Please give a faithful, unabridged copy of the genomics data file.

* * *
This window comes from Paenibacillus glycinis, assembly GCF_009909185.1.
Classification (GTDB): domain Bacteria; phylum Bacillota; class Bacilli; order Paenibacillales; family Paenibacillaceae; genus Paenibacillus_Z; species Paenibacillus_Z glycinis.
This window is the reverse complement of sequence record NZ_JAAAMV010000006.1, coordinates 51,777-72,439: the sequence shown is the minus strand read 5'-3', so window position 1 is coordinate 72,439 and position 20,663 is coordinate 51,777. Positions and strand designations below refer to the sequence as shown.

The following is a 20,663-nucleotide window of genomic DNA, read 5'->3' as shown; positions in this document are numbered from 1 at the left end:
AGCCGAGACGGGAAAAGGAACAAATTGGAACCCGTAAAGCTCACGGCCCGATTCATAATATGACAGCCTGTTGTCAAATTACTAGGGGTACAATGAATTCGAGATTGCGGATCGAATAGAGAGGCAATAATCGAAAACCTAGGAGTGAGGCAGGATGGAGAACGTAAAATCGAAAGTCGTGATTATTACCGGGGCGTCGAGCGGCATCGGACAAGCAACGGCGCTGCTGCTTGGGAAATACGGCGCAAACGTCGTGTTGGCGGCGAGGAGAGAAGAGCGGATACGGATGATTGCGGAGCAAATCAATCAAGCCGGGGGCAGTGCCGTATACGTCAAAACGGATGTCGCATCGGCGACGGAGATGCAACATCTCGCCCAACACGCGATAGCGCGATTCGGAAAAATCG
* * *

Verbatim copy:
This window comes from Paenibacillus glycinis, assembly GCF_009909185.1.
Classification (GTDB): domain Bacteria; phylum Bacillota; class Bacilli; order Paenibacillales; family Paenibacillaceae; genus Paenibacillus_Z; species Paenibacillus_Z glycinis.
This window is the reverse complement of sequence record NZ_JAAAMV010000006.1, coordinates 51,777-72,439: the sequence shown is the minus strand read 5'-3', so window position 1 is coordinate 72,439 and position 20,663 is coordinate 51,777. Positions and strand designations below refer to the sequence as shown.

The following is a 20,663-nucleotide window of genomic DNA, read 5'->3' as shown; positions in this document are numbered from 1 at the left end:
AGCCGAGACGGGAAAAGGAACAAATTGGAACCCGTAAAGCTCACGGCCCGATTCATAATATGACAGCCTGTTGTCAAATTACTAGGGGTACAATGAATTCGAGATTGCGGATCGAATAGAGAGGCAATAATCGAAAACCTAGGAGTGAGGCAGGATGGAGAACGTAAAATCGAAAGTCGTGATTATTACCGGGGCGTCGAGCGGCATCGGACAAGCAACGGCGCTGCTGCTTGGGAAATACGGCGCAAACGTCGTGTTGGCGGCGAGGAGAGAAGAGCGGATACGGATGATTGCGGAGCAAATCAATCAAGCCGGGGGCAGTGCCGTATACGTCAAAACGGATGTCGCATCGGCGACGGAGATGCAACATCTCGCCCAACACGCGATAGCGCGATTCGGAAAAATCG